On my way up to the Recumbent Stone Circle I tried to see the skylarks singing high overhead but they were either too high or too small. Perhaps it was just one of them. Ascending.
Far below I could see field after green field all the way down to the conical hill of Dunideer where the sheep that fondly graze acquire golden teeth. Some chemical in the soil, some say.
And not too far away the 40ft. column that marked the battle of Harlaw. Red Harlaw:
“ As I cam in by Dunidier
And doon by Netherha’,
There were fifty thoosand Hieland men
Cam mairchin’ tae Harlaw ”
Only 40,000 at the end of the day however….
But all that was a long long time ago. 1411.
Big blue sky; fluffy summer clouds; a day that made you feel like whistling. A place that had something about it that brought a smile to your lips and a spring to your step. And I was going to the sacred place that marked the centre of all the strange things that had happened here where the river Gadie runs at the back o Bennachie.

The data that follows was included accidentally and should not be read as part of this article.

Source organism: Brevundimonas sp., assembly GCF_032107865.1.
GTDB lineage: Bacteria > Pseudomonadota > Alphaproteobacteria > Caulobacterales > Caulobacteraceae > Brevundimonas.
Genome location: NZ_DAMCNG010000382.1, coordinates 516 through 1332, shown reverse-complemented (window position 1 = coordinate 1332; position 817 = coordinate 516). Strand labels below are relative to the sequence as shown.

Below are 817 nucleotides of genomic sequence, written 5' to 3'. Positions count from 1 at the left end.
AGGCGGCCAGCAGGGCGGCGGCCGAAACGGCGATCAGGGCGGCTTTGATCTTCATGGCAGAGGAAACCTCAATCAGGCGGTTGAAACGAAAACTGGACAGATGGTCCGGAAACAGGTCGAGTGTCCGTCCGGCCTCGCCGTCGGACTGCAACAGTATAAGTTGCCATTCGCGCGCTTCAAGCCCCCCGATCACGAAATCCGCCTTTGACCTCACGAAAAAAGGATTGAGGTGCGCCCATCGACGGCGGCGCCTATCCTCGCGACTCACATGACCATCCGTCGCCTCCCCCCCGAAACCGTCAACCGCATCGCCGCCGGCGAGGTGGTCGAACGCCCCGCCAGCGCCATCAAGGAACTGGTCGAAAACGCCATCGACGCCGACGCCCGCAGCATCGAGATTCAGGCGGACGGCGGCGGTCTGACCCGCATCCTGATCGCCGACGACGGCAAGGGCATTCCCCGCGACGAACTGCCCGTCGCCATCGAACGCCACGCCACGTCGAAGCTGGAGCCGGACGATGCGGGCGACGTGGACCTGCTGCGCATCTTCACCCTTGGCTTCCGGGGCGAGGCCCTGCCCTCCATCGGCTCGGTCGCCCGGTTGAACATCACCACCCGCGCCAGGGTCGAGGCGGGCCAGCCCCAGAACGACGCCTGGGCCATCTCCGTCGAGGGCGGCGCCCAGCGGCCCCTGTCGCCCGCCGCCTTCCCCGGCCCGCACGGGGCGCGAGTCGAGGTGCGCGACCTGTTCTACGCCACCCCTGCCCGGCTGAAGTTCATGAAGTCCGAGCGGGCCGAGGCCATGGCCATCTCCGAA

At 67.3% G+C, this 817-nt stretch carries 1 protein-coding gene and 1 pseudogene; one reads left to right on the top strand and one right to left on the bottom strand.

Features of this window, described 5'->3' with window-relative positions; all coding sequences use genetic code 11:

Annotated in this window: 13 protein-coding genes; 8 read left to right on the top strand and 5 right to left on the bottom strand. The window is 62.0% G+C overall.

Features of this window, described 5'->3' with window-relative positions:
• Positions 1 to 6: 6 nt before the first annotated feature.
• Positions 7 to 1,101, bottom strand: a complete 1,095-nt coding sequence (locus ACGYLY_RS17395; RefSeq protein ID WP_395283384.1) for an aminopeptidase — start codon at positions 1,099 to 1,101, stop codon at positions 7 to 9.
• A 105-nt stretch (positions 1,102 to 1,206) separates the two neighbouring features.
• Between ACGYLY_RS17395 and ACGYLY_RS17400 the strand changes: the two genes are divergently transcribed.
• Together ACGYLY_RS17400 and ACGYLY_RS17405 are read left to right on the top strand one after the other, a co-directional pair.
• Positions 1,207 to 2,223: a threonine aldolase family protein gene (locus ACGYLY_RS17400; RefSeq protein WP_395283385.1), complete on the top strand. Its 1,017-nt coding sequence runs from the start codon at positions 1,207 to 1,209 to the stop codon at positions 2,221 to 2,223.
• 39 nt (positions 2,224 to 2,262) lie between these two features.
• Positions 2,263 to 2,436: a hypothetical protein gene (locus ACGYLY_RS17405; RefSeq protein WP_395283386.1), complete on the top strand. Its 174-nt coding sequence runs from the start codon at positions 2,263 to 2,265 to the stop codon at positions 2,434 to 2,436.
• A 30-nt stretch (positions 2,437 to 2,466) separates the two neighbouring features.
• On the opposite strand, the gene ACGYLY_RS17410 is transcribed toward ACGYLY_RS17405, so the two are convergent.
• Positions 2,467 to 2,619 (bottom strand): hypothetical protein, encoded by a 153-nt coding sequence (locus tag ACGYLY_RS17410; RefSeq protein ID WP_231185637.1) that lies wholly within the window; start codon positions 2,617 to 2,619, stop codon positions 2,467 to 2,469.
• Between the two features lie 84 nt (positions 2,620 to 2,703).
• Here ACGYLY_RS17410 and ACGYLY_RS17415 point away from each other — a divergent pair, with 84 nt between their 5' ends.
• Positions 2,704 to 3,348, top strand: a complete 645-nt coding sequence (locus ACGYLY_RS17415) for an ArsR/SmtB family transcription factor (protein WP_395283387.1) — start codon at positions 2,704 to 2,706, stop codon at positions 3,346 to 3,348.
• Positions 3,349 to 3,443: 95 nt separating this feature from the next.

Then I heard voices.
French schoolchildren had been organised by their teacher to play a sort of basketball game in the stone circle. They were clearly and loudly enjoying themselves immensely.
” Excuse me,” I called out to their teacher. ” Excuse me!” She blew her whistle and they stopped playing. ” Excuse me, ” I said again, lowering my voice and sweeping my arm to take in the ring of stones, ” but do you know this is a sacred place, the burial ground of brave warriors, not a playground for noisy teenagers. How can you be so insensitive ? “